Buck Converter (1 Watt White LED Driver)



 This is an example of efficiently driving a 1 watt white LED from a 12 volt
 battery using a buck converter. The LED could simply be connected with a
 series resistor to get the desired current, but the efficiency would be
 only 25% since the resistor would drop 9 volts while the LED only requires
 3. The buck converter provides about 90% efficiency.

 The idea is to establish a circulating current through the inductor, diode
 and load, while the switch replenishes the lost load energy on each cycle.
 The duty cycle of the switch will be the output voltage divided by the input
 voltage, or about 3/12  (25%) in this case. It's actually a little greater
 since there is a small (2.2 ohm) resistor in series with the LED that drops
 about 0.5 volt, so the total load is about 3.7 volts and the duty cycle is
 around 31%. The circuit could also be used to charge AA batteries from a
 12 volt source with adjustment to the duty cycle.

 The driver section uses a CMOS hex inverter (CD4069) where two of the
 inverters form an oscillator with 31% duty cycle at about 11.5 Khz,
 or 66us off time, and 21uS on time for the MOSFET switch. The remaining 4
 inverters are used in parallel to provide additional drive current to
 the gate of the MOSFET. The duty cycle can be adjusted with either the
 15K or 20K resistors.

 The minimum inductor value was worked out from E = L * di/dt and a LED
 current of 250mA. The minimum value is where the current falls to 0 during
 the switch off time, or 66uS. The peak inductor current would then be twice
 the average or 500mA and the inductor will charge from 0 to 500mA in 21uS.
 So, di/dt is 0.5 /.000021 = 23810 amps per second. The inductor voltage
 (E) will be 12 minus the load voltage 3.7 or 8.3 volts and the minimum
 inductor value L will be 8.3 / 23810 = 0.35 mH. The actual value used should
 be somewhat higher to avoid the current falling to zero and to avoid large
 peak currents and possible saturation. The example here uses a approximate
 2 mH inductor so the change in current is about 100mA and the peak current
 is lower at about 300mA. The current waveform is shown in the LTspice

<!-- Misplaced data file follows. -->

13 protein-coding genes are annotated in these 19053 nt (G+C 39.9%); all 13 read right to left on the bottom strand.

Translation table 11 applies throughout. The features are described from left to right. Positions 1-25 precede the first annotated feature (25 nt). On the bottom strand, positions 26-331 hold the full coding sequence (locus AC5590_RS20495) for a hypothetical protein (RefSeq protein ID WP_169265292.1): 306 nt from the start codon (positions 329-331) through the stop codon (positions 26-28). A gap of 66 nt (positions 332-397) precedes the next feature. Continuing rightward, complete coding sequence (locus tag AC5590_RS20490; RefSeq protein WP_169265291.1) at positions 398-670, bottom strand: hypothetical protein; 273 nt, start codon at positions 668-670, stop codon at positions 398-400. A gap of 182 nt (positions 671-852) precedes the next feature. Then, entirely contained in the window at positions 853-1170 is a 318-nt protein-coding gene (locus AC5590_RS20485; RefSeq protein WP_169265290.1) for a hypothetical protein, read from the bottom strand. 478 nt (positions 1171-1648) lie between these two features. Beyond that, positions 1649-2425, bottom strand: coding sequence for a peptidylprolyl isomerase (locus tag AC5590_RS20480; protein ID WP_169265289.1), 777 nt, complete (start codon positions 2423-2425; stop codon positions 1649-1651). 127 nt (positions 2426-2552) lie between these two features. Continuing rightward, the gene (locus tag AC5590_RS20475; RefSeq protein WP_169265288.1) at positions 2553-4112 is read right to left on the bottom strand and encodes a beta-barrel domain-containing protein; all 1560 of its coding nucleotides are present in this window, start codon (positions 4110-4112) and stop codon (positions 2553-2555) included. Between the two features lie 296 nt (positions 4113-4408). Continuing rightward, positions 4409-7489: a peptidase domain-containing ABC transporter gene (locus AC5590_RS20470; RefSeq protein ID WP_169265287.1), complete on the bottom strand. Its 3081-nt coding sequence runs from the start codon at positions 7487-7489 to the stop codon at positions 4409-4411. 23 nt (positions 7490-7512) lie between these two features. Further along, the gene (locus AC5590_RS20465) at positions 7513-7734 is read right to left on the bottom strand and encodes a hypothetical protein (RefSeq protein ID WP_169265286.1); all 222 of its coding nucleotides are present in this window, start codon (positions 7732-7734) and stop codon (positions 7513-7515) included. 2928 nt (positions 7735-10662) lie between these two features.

picture below. Notice the current ramps from about 50mA below the average
 current to about 50mA above the average or about 100mA total change. The
 15 ohm resistor in the LTspice picture represents the LED plus a 2.2 ohm
 resistor. The MOSFET is represented by the SW (switch) component, and the
 drive circuit by the V3 symbol.

 


 The inductor (pictured below) should be rated for saturation current of more
 than the peak current, or maybe 300mA in this case. The toroid inductor
 used is fairly large for the task measuring about 1.5 inches diameter with
 20 turns of #18 wire. The core is conductive so it probably should be taped
 in case the wire insulation fails. The picture shows the naked core for
 illustration. A smaller core with an air gap could be used to avoid
 saturation, but would require more wire which would add to the losses due
 to the wire resistance. Another approach is to use a higher frequency so
 smaller inductors can be used. But this will add to losses since there would
 be more switching transitions per unit of time, which adds to the loss.
 The diode is a VSK330 schottky 3 amp variety for low loss, but most any
 1 amp rectifier could be used with somewhat less efficiency. The IRFZ44
 MOSFET is also an overkill rated at 50 amps max but very low on-resistance
 of only 28 milliohms. A much smaller device could be used, but I don't have
 the numbers.

 Note the circuit has no regulation, so the 12 volt input should be stable.
 If the battery voltage varies, the duty cycle and LED current should be set
 using the highest expected supply voltage.